Chrome and Firefox now FLAC friendly

Chrome-And-Firefox-Now-Support-FLAC-Lossless-AudioGoogle and Mozilla have released new updates to their respective browsers in the form of Chrome 56 and Firefox 51. Amongst the updates sits something important for you digital audiophiles.

The biggest news for music-lovers is that these latest updates to Firefox and Chrome brings native support for FLAC (Free lossless audio codec).

mp3 v flacThe addition of FLAC support means that you can now stream high-quality audio without using an external media player straight from your browser.

This could see more embedded high resolution media appearing on sites. I for one would be happy to see streaming sites such as Spotify upping their game. That could make things interesting for Tidal and their MQA-streaming site.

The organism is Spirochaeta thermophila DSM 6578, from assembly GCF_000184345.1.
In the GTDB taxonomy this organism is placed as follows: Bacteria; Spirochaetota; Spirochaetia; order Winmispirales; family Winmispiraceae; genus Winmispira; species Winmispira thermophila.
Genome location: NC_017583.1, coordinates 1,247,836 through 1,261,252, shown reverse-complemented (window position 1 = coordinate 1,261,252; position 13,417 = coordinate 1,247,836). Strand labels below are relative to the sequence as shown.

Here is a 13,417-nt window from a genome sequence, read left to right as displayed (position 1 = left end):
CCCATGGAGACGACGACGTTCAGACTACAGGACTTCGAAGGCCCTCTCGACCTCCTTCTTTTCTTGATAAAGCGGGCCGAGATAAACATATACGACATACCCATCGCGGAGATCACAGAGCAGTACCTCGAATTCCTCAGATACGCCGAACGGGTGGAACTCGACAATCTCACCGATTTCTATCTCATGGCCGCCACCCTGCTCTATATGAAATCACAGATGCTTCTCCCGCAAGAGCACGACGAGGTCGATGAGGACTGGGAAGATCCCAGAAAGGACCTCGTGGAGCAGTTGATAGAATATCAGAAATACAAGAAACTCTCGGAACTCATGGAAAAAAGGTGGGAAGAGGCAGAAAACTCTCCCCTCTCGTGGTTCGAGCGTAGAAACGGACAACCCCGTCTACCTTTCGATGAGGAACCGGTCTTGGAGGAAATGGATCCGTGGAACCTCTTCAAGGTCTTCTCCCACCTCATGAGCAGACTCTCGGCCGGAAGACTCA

Still, the increase in audio quality will mean little if you have poor speakers or headphones 😉

What is FLAC?

The Free Lossless Audio Codec is an audio format similar to MP3, but it is lossless.

This means that audio packaged in FLAC does not (or should not) lose any quality.

Consider it something similar to how Zipped files work. It’s just that with this format you will get much better compression because it is designed specifically for audio.

The main downside to FLAC is the size of the files, in comparison to MP3.

Firefox and Chrome

Firefox is also an open source browser maintained by the non-profit Mozilla Foundation.

Chrome is a Google project that shares a lot of code with the open source Chromium browser… but Chrome itself is not free and open source software.